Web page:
Katherine Locke’s The Spy with the Red Balloon blends magic, history, and romance in a story centered around the nuclear arms race of WW2. Siblings and magic-users Ilse and Wolf Klein are blackmailed into helping the war effort. Ilse is asked to use her knowledge of physics and magic in the development of a weapon for the US, and Wolf is sent to Europe to sabotage the Nazi’s own efforts. Ilse is loud and brash; she is keen to ask all questions, to experiment until all her genius is satisfied. Wolf is more subdued and his actions calculated; he is organized, yet still full of self-doubt. This pair of well-drawn characters who share the narrative responsibilities are physically apart, yet connected by time and a desire to end the awful war.
Locke’s character building is impressive. The reader feels the weight of the world on these characters, the full embodiment of the engagements of science, magic, and subterfuge. The author shows great strength in building relationships, and the crafting of new and rekindled love. Yet, at times the narrative is told with a sweeping broad brush. It may be because it is a YA novel or that I’ve been jaded by the dozens of WW2 spy novels I’ve read over the years, but there were flaws with the lack of details of wartime events. And the beginning of the narrative seemed rushed; there was limited exposition as the characters are quickly thrown into the predicament without much background.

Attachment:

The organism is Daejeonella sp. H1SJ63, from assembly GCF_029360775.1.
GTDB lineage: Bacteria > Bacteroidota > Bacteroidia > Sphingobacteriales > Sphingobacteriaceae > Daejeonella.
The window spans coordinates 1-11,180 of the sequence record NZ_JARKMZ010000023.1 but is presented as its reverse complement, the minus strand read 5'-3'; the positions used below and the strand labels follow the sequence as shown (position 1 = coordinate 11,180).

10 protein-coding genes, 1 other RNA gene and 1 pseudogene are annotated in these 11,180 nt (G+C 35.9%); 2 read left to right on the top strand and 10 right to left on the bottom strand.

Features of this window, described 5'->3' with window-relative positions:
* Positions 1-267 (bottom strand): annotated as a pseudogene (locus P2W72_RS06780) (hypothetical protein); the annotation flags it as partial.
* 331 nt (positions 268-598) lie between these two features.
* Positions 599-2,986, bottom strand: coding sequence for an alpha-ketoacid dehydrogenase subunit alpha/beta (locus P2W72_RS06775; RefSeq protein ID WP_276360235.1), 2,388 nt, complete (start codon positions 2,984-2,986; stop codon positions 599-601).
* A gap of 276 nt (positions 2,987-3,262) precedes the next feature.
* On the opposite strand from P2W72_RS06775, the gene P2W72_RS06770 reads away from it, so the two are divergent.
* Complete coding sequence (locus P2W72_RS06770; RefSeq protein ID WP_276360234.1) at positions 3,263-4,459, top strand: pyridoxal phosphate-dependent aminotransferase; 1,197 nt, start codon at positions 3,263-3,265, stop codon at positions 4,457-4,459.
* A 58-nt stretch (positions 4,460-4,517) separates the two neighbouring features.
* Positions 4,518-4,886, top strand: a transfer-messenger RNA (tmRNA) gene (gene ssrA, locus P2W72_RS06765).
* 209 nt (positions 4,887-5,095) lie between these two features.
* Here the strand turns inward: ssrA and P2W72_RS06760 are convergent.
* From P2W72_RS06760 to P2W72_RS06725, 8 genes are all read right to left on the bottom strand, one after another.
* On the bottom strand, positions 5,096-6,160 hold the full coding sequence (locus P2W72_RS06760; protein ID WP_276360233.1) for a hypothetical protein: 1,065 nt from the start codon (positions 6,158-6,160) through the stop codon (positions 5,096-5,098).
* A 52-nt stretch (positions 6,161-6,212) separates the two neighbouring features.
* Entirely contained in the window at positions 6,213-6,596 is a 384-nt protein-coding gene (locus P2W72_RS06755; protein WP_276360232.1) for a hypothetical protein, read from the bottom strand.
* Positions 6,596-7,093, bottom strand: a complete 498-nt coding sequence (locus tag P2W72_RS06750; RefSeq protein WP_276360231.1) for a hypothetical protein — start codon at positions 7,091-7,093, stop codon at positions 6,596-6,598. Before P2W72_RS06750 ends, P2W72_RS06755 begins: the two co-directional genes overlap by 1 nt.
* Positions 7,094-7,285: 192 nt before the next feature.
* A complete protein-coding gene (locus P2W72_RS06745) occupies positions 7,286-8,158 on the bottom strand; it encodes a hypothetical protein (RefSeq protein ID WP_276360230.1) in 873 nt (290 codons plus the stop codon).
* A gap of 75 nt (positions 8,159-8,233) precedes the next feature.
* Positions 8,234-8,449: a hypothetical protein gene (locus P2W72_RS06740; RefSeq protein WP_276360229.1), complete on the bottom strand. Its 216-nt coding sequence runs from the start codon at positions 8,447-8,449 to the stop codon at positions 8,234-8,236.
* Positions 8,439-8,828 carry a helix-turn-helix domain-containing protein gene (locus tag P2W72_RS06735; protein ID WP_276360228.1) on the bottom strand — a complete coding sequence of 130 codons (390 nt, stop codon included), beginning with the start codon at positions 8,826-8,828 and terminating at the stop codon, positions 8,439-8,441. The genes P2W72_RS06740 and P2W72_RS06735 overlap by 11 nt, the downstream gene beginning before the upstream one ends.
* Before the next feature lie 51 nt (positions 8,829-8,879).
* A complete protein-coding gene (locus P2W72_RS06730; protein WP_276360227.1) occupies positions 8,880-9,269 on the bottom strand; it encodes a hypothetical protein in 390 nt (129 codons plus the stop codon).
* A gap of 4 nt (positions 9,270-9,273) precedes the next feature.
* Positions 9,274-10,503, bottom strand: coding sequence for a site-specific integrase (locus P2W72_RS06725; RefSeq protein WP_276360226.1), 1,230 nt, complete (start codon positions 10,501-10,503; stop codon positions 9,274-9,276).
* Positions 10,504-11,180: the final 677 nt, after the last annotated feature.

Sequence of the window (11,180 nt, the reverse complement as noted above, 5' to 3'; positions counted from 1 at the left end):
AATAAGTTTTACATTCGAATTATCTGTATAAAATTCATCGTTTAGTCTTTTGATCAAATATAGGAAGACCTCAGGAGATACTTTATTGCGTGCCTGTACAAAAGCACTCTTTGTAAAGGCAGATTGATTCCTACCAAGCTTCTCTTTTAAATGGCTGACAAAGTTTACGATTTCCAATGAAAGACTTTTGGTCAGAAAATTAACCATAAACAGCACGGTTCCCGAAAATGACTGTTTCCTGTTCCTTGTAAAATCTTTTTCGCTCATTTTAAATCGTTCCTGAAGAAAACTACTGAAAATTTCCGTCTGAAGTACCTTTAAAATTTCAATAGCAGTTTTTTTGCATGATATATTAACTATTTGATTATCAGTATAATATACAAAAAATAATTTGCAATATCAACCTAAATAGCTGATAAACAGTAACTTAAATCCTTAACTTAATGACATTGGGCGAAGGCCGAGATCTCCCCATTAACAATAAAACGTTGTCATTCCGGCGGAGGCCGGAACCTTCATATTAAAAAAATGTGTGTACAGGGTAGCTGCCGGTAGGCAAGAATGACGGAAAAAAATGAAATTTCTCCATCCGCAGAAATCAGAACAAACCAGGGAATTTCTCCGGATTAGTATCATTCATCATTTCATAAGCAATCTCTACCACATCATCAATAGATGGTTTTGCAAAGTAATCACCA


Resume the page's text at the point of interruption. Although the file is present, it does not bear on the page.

Overall, I recommend The Spy with the Red Balloon, a YA novel with admirable depictions of strong relationships and difficult ethical dilemmas. Locke’s writing is full of memorable lines and some excellent action scenes. Also commendable, I greatly appreciated the author’s note at the end of the book paying homage to the many people who served the cause during the country’s efforts during WW2.
4 out of 5 stars
Releases on October 2nd, 2018.
Thank you to NetGalley, Albert Whitman & Company, and Katherine Locke for the advanced copy for review.